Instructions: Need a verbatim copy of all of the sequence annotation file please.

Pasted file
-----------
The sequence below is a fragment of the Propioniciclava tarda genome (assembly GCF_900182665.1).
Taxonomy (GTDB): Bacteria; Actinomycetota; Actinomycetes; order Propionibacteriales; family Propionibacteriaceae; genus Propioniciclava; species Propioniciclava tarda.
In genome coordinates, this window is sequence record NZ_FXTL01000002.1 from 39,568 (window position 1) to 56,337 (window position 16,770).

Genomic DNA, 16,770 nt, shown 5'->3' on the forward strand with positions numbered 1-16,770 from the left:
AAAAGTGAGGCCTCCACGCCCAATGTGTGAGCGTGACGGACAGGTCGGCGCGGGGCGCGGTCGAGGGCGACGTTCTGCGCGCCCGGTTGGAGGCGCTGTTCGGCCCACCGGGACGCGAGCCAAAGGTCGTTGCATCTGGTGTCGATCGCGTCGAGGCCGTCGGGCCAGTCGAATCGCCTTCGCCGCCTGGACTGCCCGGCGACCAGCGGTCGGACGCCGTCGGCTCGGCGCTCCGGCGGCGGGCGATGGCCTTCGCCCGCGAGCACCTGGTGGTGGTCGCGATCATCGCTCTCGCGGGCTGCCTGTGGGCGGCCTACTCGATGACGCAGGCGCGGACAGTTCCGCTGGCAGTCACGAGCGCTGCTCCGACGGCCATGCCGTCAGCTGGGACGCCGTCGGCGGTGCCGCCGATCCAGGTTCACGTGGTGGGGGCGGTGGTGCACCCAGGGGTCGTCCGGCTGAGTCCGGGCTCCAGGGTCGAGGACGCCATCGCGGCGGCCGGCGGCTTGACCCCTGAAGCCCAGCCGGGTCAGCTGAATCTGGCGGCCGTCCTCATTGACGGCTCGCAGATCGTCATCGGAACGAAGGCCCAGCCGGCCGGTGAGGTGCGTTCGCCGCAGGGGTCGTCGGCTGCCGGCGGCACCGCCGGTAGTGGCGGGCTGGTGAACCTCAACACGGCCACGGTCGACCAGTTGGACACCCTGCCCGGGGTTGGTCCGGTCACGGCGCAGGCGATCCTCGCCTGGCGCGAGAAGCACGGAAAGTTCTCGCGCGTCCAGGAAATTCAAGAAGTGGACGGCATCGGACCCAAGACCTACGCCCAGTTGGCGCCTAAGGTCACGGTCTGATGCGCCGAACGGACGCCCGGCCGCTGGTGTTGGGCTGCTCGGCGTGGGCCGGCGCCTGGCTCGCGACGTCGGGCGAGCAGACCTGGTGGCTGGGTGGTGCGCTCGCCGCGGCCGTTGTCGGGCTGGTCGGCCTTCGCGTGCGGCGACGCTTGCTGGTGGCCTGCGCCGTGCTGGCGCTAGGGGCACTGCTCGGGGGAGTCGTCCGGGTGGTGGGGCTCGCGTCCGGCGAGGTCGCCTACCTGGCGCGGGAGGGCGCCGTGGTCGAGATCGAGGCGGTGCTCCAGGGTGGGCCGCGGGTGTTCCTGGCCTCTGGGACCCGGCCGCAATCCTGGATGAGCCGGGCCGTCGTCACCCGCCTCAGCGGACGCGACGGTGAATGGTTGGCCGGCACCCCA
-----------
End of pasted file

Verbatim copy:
The sequence below is a fragment of the Propioniciclava tarda genome (assembly GCF_900182665.1).
Taxonomy (GTDB): Bacteria; Actinomycetota; Actinomycetes; order Propionibacteriales; family Propionibacteriaceae; genus Propioniciclava; species Propioniciclava tarda.
In genome coordinates, this window is sequence record NZ_FXTL01000002.1 from 39,568 (window position 1) to 56,337 (window position 16,770).

Genomic DNA, 16,770 nt, shown 5'->3' on the forward strand with positions numbered 1-16,770 from the left:
AAAAGTGAGGCCTCCACGCCCAATGTGTGAGCGTGACGGACAGGTCGGCGCGGGGCGCGGTCGAGGGCGACGTTCTGCGCGCCCGGTTGGAGGCGCTGTTCGGCCCACCGGGACGCGAGCCAAAGGTCGTTGCATCTGGTGTCGATCGCGTCGAGGCCGTCGGGCCAGTCGAATCGCCTTCGCCGCCTGGACTGCCCGGCGACCAGCGGTCGGACGCCGTCGGCTCGGCGCTCCGGCGGCGGGCGATGGCCTTCGCCCGCGAGCACCTGGTGGTGGTCGCGATCATCGCTCTCGCGGGCTGCCTGTGGGCGGCCTACTCGATGACGCAGGCGCGGACAGTTCCGCTGGCAGTCACGAGCGCTGCTCCGACGGCCATGCCGTCAGCTGGGACGCCGTCGGCGGTGCCGCCGATCCAGGTTCACGTGGTGGGGGCGGTGGTGCACCCAGGGGTCGTCCGGCTGAGTCCGGGCTCCAGGGTCGAGGACGCCATCGCGGCGGCCGGCGGCTTGACCCCTGAAGCCCAGCCGGGTCAGCTGAATCTGGCGGCCGTCCTCATTGACGGCTCGCAGATCGTCATCGGAACGAAGGCCCAGCCGGCCGGTGAGGTGCGTTCGCCGCAGGGGTCGTCGGCTGCCGGCGGCACCGCCGGTAGTGGCGGGCTGGTGAACCTCAACACGGCCACGGTCGACCAGTTGGACACCCTGCCCGGGGTTGGTCCGGTCACGGCGCAGGCGATCCTCGCCTGGCGCGAGAAGCACGGAAAGTTCTCGCGCGTCCAGGAAATTCAAGAAGTGGACGGCATCGGACCCAAGACCTACGCCCAGTTGGCGCCTAAGGTCACGGTCTGATGCGCCGAACGGACGCCCGGCCGCTGGTGTTGGGCTGCTCGGCGTGGGCCGGCGCCTGGCTCGCGACGTCGGGCGAGCAGACCTGGTGGCTGGGTGGTGCGCTCGCCGCGGCCGTTGTCGGGCTGGTCGGCCTTCGCGTGCGGCGACGCTTGCTGGTGGCCTGCGCCGTGCTGGCGCTAGGGGCACTGCTCGGGGGAGTCGTCCGGGTGGTGGGGCTCGCGTCCGGCGAGGTCGCCTACCTGGCGCGGGAGGGCGCCGTGGTCGAGATCGAGGCGGTGCTCCAGGGTGGGCCGCGGGTGTTCCTGGCCTCTGGGACCCGGCCGCAATCCTGGATGAGCCGGGCCGTCGTCACCCGCCTCAGCGGACGCGACGGTGAATGGTTGGCCGGCACCCCA